Yankee Candle Company didn’t pass on me though. Every morning, I would receive a combination of offers quoting some celebration or event, each appearing like “that special discount” I couldn’t pass up. But I did. Daily.

(4) Clicking on them but abandoning my cart shortly after

Four months later, during the first week of April, I realized that I was facing half a dozen events in the following month, each of which required gift giving.

I needed nice pieces I could mix-and-match to create a unique combination for each gift — kind of like Yankee’s different-but-same discount strategy!

Another half an hour of browsing ensued. I didn’t actually abandon my cart this time. I merely shut my browser.

(5) Receiving a follow-up “get an extra 10% off” coupon followed by a “get an extra 20% off” coupon

Within minutes of closing my browser, I received an extra 10% off. An extra 20% off followed shortly after, all within the span of 10 minutes.

(6) Again abandoning the cart

I racked up over two hundred dollars for ten large and four small candles.

I had pressing gifts to give but not the heart for it.

(7) Finally biting the bate on 28th April, 2018

I went through steps (3), (4), (5) again but this time I purchased $108 for six large scented-candle jars (had to buy over a hundred dollars to get free shipping). I instantly received a confirmation of my purchase.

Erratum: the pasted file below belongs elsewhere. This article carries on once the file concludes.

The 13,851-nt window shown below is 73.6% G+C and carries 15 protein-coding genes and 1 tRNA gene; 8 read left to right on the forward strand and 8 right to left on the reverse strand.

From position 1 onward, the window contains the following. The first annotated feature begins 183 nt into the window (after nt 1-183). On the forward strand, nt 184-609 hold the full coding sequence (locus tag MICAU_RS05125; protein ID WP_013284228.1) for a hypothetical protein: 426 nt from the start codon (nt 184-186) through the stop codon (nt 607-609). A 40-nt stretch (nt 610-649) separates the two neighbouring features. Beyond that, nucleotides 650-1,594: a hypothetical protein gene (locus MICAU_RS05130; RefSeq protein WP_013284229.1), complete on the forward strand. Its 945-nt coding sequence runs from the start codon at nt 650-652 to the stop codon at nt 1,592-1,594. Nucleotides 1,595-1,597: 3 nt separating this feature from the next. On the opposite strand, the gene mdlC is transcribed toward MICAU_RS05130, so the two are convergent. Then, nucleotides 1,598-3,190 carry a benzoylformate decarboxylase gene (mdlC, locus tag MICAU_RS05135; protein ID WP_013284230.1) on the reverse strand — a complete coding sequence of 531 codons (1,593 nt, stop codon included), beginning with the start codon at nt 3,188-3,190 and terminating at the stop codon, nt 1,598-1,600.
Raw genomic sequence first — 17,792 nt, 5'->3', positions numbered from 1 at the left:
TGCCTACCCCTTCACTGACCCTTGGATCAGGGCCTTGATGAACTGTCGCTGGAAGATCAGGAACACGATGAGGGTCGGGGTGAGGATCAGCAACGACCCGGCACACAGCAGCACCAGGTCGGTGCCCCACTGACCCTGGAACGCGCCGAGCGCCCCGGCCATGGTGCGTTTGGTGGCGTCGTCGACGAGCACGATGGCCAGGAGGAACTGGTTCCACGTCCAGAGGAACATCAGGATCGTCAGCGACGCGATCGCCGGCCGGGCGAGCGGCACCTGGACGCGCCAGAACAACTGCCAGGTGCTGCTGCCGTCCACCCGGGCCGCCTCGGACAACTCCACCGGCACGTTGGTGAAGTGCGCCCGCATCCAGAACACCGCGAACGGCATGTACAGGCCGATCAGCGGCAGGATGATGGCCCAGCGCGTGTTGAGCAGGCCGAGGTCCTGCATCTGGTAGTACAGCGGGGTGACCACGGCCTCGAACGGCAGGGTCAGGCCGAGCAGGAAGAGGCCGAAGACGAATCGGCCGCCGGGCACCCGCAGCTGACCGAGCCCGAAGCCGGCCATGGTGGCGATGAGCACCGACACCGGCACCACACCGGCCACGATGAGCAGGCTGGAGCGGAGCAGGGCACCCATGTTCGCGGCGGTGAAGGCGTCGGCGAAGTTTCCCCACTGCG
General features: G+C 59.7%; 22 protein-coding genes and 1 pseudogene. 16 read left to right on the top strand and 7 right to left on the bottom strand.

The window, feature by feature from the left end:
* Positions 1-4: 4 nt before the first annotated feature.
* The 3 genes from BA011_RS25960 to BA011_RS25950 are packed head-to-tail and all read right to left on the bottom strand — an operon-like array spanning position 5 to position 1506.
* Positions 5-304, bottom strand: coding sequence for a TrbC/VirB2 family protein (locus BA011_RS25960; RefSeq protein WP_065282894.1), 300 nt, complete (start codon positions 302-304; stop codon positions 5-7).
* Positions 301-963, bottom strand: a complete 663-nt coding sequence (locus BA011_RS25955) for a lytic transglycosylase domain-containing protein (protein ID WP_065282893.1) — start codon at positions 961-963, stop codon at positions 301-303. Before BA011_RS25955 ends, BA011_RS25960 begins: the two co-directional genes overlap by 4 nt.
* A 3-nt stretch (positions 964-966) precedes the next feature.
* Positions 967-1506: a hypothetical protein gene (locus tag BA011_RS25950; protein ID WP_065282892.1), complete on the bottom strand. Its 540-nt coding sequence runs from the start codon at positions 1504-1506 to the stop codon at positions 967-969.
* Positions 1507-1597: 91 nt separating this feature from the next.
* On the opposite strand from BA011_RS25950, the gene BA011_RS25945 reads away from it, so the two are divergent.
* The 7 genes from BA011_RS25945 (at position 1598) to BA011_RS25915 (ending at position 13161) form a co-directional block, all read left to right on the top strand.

I didn’t get any shipping notifications as I have come to expect from other companies. Not sure if I totally hate it being an old school format. Sometimes excess shipping notifications increase anticipation, making the receiving of the package a partial letdown.

(9) Receiving it on May 3rd

I received two medium sized boxes which could house up to 8 large candles.

I found the decision to keep the containers medium in size curious but smart. The packing insured compactness, reducing opportunity for breakage.
The Delivery Experience

I opened the boxes to find an envelop with a note saying that “Jocelyn” packed my box, along with coupons for more Yankee products. It also had offers from a wine company and Geico.

I guess with enough wine and candles, you’ll need insurance?
Curious combination of sales pamphlets.


The actual candles are not as high quality as I expected. The tops layer of the candles had bubbles. Candles like that would have been discounted at Illuminations.

The jars, however, were large and beautiful. I just wish the scents would have been as intoxicating as Illuminations’ candles-they were certainly as expensive!


Even when a consumer seems uninterested, focus on providing them an experience they will remember. Whether it is by providing excellent products, services or tapping into people’s need to “save” through “spending more” (Yes, I know how that sounds and yes, I fall for it!), find your core business/interaction/sales strategy and tap into a pool of excitement in order to consistently prescribe to that strategy. Whether it is days or months or years, you will make your way into your consumer’s hearts and wallets.

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Shilpa is a User Interface Designer currently pursuing her masters at University of California, Irvine. Find her portfolio at